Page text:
Guilford county, Nov. term, 1786, the execution of the within deed was proven in open Court by the oath of James Martin, and was ordered registered.
Signed, Sealed and delivered in the presence of James Martin. [48]

3. Letters of administration on Jonathan Howell’s estate were granted to George Swain. [48]
Marriage28 Apr 1750, Uchlan,, Pennsylvania [48]
Marr MemoAt the Friends Meeting at Uchlan, it being the custom among the Quakers that the wedding take place in the Meeting where the woman belongs.
Misc. Notes
1. The children were all born in Pennsylvania, and all except Alice, who died quite young, accompanied their parents to Guilford county, North Carolina, and settled on a farm near Jamestown in the summer of 1767, Mary, the youngest daughter, being about twelve months old at this time.
Mrs. Howell’s certificate of removal for herself and children from the Chester Monthly Meeting being dated 6 mo., 29th, 1767. In the following October, she took a certificate of removal for herself and children, from the Philadelphia Monthly Meeting to the Monthly Meeting at New Garden, Guilford county, North Carolina. Her husband, Jonathan Howell, because of some difficulty in the church at Chester, did not take a certificate of removal until October, 1776, at which time the minutes of the Monthly Meeting at New Garden reads, “At the New Garden Monthly Meeting, October 26, 1776, Jonathan Howell produced a certificate from the Chester Monthly Meeting, Pennsylvania, dated 6 mo., 24th, 1776, which was accepted.”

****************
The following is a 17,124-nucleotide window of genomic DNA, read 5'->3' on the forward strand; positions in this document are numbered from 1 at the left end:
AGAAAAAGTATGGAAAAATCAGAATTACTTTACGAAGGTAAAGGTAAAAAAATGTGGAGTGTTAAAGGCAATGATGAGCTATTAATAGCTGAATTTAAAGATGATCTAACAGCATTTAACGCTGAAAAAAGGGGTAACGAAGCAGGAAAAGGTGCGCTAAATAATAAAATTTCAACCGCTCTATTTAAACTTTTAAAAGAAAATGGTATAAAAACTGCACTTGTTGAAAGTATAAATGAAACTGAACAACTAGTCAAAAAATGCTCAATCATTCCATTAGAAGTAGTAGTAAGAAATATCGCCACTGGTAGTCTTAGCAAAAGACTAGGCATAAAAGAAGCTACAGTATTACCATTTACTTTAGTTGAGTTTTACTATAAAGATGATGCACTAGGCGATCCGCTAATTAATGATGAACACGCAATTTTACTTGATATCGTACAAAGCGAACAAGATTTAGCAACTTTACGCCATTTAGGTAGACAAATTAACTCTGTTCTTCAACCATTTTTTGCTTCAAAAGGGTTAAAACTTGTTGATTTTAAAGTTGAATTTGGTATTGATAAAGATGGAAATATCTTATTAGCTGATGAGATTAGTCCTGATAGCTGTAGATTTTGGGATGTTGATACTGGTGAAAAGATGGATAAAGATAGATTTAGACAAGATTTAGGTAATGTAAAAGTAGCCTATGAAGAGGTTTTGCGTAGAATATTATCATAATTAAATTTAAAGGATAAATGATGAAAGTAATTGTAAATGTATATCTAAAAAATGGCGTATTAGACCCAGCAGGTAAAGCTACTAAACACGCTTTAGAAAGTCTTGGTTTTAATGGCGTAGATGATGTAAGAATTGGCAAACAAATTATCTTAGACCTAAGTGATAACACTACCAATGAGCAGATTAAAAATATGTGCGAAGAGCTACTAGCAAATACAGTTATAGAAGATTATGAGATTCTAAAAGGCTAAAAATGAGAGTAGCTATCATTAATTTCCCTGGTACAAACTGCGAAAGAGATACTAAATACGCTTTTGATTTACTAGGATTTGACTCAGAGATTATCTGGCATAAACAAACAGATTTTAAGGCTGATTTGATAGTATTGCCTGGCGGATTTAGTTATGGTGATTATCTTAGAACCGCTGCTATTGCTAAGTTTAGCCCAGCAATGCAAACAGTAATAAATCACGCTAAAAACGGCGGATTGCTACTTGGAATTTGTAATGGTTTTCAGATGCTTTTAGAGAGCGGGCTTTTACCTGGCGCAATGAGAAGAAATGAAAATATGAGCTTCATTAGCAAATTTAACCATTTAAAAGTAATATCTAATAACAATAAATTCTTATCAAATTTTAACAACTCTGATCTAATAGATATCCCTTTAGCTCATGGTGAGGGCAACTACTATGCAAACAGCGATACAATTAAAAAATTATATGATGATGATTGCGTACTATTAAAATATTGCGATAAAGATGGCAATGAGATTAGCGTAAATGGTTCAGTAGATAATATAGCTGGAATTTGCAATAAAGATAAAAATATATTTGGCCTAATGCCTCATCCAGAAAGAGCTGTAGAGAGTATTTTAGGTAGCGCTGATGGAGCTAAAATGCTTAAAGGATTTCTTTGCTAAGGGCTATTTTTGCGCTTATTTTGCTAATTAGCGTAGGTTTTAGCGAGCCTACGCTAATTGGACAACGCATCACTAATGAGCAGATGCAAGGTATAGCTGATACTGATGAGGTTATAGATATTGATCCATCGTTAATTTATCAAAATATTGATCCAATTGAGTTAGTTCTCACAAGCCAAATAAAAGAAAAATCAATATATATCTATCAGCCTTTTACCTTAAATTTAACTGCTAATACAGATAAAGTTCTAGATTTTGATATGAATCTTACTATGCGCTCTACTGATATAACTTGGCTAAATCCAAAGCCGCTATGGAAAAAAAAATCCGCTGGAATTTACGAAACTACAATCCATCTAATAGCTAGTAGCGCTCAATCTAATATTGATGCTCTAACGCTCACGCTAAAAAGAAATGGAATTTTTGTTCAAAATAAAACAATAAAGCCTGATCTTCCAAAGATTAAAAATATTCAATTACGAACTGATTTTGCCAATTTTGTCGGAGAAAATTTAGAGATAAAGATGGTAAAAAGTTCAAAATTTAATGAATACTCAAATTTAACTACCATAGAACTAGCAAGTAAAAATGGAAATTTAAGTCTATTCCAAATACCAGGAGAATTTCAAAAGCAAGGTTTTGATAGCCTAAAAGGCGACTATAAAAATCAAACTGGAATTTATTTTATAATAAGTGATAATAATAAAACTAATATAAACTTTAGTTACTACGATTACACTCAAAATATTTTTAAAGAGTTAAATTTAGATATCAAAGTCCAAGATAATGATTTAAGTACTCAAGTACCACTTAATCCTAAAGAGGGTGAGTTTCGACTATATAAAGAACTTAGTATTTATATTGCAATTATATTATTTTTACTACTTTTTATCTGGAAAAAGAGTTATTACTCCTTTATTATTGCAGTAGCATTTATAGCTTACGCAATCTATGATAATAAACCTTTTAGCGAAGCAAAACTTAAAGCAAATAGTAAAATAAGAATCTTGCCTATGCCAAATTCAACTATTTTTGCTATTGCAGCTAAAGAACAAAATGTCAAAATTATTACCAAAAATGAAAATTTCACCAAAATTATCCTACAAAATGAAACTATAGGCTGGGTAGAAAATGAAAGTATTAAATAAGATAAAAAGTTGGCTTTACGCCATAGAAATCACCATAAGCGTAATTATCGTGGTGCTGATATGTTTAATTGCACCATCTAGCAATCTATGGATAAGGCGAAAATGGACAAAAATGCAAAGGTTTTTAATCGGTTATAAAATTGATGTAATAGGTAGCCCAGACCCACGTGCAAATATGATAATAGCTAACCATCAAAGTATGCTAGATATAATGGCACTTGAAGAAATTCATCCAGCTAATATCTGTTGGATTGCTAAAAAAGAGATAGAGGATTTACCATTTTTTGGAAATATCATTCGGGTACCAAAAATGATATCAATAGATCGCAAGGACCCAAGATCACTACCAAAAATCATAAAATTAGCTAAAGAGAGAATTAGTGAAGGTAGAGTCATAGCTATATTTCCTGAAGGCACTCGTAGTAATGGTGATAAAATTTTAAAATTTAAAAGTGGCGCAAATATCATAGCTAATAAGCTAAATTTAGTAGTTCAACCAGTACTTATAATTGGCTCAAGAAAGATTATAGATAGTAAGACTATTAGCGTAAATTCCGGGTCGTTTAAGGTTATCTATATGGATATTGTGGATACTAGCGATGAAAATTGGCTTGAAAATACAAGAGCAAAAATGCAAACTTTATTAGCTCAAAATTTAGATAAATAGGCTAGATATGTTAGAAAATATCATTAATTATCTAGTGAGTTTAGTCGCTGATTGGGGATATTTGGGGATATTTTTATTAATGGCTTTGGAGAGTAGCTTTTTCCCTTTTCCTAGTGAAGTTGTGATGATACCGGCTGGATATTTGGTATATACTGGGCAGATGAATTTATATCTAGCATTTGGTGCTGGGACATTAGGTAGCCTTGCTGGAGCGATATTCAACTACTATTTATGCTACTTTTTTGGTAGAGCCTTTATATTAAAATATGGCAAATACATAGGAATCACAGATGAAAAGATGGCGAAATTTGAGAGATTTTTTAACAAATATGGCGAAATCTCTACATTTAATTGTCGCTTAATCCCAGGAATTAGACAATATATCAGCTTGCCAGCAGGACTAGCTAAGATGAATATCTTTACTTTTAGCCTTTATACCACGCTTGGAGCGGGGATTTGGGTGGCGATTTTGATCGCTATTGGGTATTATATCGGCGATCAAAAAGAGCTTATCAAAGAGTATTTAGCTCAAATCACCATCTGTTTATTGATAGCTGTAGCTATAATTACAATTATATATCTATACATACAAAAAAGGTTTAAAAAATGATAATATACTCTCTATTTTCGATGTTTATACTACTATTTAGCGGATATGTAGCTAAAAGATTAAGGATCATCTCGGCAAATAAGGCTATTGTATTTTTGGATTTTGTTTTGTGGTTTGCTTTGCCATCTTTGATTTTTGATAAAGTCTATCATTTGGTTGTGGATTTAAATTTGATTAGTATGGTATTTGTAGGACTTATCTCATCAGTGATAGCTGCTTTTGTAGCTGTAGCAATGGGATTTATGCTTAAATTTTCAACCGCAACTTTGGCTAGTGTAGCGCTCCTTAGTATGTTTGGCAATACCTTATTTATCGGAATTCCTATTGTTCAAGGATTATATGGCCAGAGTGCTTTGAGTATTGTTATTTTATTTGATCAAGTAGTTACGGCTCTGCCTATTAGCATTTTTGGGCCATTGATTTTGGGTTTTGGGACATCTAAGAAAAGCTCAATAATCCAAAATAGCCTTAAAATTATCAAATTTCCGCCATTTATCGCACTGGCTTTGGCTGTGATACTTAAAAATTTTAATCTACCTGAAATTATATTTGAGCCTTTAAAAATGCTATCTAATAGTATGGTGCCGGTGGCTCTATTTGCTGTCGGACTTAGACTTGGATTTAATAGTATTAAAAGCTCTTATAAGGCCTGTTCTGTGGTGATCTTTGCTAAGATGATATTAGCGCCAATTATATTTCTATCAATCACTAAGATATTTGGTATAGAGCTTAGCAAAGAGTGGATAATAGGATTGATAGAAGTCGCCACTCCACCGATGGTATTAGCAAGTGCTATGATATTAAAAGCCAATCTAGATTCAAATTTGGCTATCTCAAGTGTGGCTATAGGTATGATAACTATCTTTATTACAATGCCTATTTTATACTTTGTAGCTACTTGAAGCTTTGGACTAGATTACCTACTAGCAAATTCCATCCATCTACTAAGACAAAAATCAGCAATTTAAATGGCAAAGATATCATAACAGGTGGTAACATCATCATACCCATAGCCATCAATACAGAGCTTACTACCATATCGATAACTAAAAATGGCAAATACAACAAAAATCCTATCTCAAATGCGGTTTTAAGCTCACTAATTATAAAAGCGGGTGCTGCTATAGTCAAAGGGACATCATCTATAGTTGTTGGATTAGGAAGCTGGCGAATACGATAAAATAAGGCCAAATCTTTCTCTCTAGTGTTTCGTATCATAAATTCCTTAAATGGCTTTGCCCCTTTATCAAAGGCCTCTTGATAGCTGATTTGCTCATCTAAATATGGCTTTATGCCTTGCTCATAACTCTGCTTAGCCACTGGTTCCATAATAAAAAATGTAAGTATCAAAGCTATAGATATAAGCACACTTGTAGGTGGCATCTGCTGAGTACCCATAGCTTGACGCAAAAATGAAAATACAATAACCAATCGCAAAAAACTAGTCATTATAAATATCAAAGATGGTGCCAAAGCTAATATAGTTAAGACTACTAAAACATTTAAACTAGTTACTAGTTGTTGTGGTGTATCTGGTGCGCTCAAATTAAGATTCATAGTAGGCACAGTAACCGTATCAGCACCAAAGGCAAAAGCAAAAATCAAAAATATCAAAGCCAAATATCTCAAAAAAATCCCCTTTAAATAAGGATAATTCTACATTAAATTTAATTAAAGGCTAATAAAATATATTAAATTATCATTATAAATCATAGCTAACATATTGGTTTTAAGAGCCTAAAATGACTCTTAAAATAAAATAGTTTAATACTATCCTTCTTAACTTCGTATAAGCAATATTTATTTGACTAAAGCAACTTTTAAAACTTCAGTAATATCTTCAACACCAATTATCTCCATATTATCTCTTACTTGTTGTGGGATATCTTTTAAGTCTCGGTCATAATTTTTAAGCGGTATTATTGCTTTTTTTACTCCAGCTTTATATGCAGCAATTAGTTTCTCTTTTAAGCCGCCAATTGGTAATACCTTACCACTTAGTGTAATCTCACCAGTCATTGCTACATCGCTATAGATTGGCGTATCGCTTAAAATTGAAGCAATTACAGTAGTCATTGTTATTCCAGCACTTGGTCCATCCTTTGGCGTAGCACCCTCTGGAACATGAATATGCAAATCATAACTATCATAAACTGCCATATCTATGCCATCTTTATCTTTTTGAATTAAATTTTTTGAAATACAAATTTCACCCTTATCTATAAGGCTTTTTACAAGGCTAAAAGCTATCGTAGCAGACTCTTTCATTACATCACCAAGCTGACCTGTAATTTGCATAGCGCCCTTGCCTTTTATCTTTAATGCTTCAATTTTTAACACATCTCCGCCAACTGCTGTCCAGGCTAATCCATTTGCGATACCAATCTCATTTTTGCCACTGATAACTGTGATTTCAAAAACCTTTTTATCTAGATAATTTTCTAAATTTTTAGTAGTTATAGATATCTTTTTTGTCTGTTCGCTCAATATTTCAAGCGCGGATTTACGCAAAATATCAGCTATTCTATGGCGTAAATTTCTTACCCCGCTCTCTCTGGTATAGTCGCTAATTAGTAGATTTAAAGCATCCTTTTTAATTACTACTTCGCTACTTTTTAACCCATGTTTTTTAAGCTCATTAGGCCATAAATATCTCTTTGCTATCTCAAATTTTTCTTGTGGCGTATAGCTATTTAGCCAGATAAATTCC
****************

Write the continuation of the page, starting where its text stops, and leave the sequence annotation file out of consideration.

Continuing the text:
2. Jonathan and Elizabeth Howell’s names appear on the records as charter members of the Deep River Monthly Meeting, in Guilford county, North Carolina, when it was organized in 1778. [48]

3. The following taken from Sallie W. Stockard’s History of Guilford County, North Carolina, may be of interest to some whose ancestors are buried there.
“Deep River Meeting House is situated on a beautiful high plain sloping all directions toward the horizon. Mighty oaks are back of the large, almost square, brick buildings; a large grave yard lies in front, the low stones in the center of which mark a time in the history of Friends when gravestones were not allowed higher than eighteen inches. Around these are more imposing monuments. Howevery quaint the place may be within the hallowed mould, though gray and sear, romance and beauty and nobility are laid away with some of earth’s grim secrets.
“Diversity and individuality may be safely studied in the congregation of the dead. Deep River is a typical Friends meeting.” [48]
ChildrenSarah (1751-1777)
 Alice (1754-1755)
 Thomas (1756-1783)
 John (1758-1828)
 Hannah (1763-)
 Mary (1766-)
Last Modified 7 May 2003Created 7 Mar 2011 Mark C. Wakenshaw